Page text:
Alzheimer’s disease is the most common form of dementia, affecting nearly one million people in France. The most common symptoms are memory loss and difficulties with thinking, problem solving and language.
Although the first signs most often appear after the age of 65, the disease develops 10 to 15 years before the appearance of the first symptoms. If there is no cure, rapid diagnosis at an early stage would allow patients to access therapies to manage the signs of the disease and plan for the future.
Today, doctors use a range of tests to diagnose the disease, including cognitive tests and brain scans. The scans are used to check for protein deposits in the brain and shrinkage of the hippocampus, the area of the brain linked to memory. All these tests can take several weeks…
What if one exam was enough? This is what researchers at Imperial College London are proposing: using a standard MRI found in most hospitals.
To do this, they adapted an algorithm usually used in the classification of cancerous tumors to the brain.
They divided the brain into 115 regions and assigned 660 different characteristics, such as size, shape and texture, to assess each region. They then trained the algorithm to identify changes predictive of Alzheimer’s disease.
A 98% reliable test
By testing their tool on healthy subjects and patients with dementia, they found a prediction efficiency rate of… 98%! This system was also able to distinguish between early and advanced stages of the disease with 79% accuracy.
“Currently, no other simple and widely available method can predict Alzheimer’s disease with this level of accuracy, so our research is an important step forward,” says Professor Eric Aboagye, from the Department of Surgery and Cancer Imperial College, lead author of this study.
“Waiting for a diagnosis can be a horrifying experience for patients and their families. If we could reduce the wait time, simplify the diagnostic process and reduce some of the uncertainty, that would help a lot. »
Another lead in the fight against the disease has been identified at Imperial College: drugs already used to treat what is known as attention disorders.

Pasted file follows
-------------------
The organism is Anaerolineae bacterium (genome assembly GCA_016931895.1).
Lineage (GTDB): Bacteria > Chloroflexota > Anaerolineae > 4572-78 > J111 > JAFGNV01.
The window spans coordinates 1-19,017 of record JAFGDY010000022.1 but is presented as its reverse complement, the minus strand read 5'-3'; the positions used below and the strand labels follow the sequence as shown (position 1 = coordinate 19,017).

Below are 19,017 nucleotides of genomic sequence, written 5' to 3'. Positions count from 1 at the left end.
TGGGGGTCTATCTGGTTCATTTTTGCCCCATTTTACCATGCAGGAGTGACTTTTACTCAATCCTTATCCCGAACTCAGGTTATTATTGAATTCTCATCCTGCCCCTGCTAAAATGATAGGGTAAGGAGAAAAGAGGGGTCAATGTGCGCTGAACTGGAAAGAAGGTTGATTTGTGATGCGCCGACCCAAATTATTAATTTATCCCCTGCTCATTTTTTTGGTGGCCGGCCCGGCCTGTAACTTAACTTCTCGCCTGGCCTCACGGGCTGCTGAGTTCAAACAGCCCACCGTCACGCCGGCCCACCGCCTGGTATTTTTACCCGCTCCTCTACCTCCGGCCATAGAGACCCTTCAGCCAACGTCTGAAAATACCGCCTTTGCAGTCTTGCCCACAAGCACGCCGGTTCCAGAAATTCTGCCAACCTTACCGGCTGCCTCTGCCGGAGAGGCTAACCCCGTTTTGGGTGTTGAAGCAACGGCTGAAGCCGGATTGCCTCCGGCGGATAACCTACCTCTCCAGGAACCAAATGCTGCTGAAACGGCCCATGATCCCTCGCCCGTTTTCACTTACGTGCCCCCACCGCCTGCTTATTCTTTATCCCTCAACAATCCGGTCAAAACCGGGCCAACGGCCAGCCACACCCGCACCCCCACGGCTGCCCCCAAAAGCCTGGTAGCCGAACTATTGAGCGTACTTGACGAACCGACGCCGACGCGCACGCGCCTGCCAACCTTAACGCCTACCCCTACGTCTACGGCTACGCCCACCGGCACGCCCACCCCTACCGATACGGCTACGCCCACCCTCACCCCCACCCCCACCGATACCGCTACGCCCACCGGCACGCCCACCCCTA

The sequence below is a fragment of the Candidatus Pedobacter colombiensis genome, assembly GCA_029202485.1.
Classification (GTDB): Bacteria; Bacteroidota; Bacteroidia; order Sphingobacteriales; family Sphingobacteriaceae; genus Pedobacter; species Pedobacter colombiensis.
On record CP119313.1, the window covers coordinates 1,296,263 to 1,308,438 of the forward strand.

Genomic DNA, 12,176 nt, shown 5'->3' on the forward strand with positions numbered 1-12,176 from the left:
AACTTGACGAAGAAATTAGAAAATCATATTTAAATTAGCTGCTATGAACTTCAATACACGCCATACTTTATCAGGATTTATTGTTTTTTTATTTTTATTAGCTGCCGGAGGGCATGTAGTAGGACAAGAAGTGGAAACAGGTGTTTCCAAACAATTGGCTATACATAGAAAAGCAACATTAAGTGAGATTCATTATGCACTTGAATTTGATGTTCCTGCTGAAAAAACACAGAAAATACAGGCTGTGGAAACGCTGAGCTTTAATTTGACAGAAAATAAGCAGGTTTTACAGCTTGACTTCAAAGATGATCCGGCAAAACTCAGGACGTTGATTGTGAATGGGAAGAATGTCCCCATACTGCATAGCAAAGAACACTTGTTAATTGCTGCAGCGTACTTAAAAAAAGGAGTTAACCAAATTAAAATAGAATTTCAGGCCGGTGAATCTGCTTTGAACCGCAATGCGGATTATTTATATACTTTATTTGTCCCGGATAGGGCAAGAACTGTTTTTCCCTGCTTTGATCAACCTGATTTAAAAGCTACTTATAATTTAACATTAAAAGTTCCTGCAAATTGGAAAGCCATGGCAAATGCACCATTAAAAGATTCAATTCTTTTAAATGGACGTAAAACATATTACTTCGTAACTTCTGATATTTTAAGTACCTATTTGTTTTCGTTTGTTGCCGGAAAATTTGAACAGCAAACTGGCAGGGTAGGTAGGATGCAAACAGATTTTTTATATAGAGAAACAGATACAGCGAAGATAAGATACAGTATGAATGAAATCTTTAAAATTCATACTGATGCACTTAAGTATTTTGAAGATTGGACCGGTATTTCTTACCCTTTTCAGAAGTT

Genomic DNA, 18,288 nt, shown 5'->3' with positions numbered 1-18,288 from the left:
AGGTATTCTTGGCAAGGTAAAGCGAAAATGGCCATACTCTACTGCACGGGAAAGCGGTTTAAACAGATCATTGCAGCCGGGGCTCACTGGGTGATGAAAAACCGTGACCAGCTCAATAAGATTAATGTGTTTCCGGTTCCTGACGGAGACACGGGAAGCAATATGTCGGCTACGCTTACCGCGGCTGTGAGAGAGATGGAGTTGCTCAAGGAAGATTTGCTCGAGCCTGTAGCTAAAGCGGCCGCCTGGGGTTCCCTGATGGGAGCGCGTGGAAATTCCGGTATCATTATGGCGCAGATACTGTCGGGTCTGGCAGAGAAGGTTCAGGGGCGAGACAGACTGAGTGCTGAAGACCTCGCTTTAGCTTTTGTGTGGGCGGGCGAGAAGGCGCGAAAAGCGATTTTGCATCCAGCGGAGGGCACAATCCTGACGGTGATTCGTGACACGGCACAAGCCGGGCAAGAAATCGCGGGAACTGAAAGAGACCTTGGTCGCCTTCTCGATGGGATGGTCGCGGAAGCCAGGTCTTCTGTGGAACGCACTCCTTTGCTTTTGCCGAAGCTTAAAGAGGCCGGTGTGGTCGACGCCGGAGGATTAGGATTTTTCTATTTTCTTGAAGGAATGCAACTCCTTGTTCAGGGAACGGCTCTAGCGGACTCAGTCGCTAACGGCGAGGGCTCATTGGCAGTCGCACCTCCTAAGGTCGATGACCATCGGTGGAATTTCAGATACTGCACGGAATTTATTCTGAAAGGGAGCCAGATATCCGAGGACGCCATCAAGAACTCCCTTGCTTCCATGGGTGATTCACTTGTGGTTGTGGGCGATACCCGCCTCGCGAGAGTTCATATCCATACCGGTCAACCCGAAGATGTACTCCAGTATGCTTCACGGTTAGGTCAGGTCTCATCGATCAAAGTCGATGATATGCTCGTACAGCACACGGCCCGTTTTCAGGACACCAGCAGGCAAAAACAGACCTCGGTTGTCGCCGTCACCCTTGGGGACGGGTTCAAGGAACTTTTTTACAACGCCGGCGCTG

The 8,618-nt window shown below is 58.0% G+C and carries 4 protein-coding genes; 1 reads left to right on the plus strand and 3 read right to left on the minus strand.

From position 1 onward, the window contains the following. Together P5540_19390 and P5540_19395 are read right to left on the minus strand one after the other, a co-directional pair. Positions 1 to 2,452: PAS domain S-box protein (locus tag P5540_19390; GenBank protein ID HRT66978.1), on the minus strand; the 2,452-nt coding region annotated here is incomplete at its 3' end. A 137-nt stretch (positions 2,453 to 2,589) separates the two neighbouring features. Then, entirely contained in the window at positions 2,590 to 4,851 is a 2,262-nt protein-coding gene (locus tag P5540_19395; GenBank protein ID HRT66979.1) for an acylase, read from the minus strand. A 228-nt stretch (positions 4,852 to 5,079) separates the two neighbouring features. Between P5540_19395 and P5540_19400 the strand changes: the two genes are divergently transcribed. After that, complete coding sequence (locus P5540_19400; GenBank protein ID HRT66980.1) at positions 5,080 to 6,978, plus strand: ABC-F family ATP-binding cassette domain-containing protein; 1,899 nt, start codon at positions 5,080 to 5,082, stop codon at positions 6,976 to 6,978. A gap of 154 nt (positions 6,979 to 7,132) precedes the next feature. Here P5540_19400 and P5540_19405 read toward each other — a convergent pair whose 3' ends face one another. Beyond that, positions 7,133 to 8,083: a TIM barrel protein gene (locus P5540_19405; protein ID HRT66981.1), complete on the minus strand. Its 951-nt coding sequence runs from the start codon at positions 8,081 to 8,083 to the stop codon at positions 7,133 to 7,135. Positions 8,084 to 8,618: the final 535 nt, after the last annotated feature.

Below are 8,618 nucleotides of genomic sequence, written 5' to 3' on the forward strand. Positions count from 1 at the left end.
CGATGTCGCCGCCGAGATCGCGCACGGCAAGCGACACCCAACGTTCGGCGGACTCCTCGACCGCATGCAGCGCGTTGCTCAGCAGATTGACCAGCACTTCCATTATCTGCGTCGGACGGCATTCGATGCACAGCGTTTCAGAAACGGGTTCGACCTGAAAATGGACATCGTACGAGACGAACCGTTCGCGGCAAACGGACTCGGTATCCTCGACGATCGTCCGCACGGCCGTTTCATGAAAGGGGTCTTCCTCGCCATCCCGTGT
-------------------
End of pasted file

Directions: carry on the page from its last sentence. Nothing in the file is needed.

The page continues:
Attention Deficit/Hyperactivity Disorder, or ADHD, is characterized by attention deficit, impulsiveness and sometimes hyperactivity leading to social or academic difficulties.
To treat this pathology, so-called “noradrenargic” treatments – which include antidepressants and drugs for the management of high blood pressure – are sometimes used.
The London researchers noticed that these drugs target norepinephrine, a neurotransmitter essential to many cognitive processes such as attention, learning or memory.
However, at the onset of Alzheimer’s disease, “a noradrenergic disturbance occurs contributing to the typical cognitive symptoms of the disease”, launch the researchers.
Of which, the scientists therefore looked for clinical trials published between 1980 and 2021 in which noradrenergic drugs, such as atomoxetine or methylphenidate (Ritaline®, Concerta®, etc.) had been used to potentially improve symptoms in people with the disease. of neurodegenerative diseases.
And they found it. Among them, 10 works involving 1,300 patients were interested in their impact on global cognition: orientation, attention, memory, fluidity… “This showed a slight but significant positive effect”, advance the authors.
Eight other studies, involving 425 people, focused on behavior and neuropsychiatric symptoms like agitation and apathy. There, “the positive effect was significant”.
“The reassignment of noradrenergic drugs is likely to offer an effective treatment in Alzheimer’s disease for general cognition and apathy,” explain the researchers.
Which explain that there are still many studies to be conducted, particularly with regard to “the doses to be administered, the risks of interaction with other drugs…”.
Source: “British Medical Journal”.
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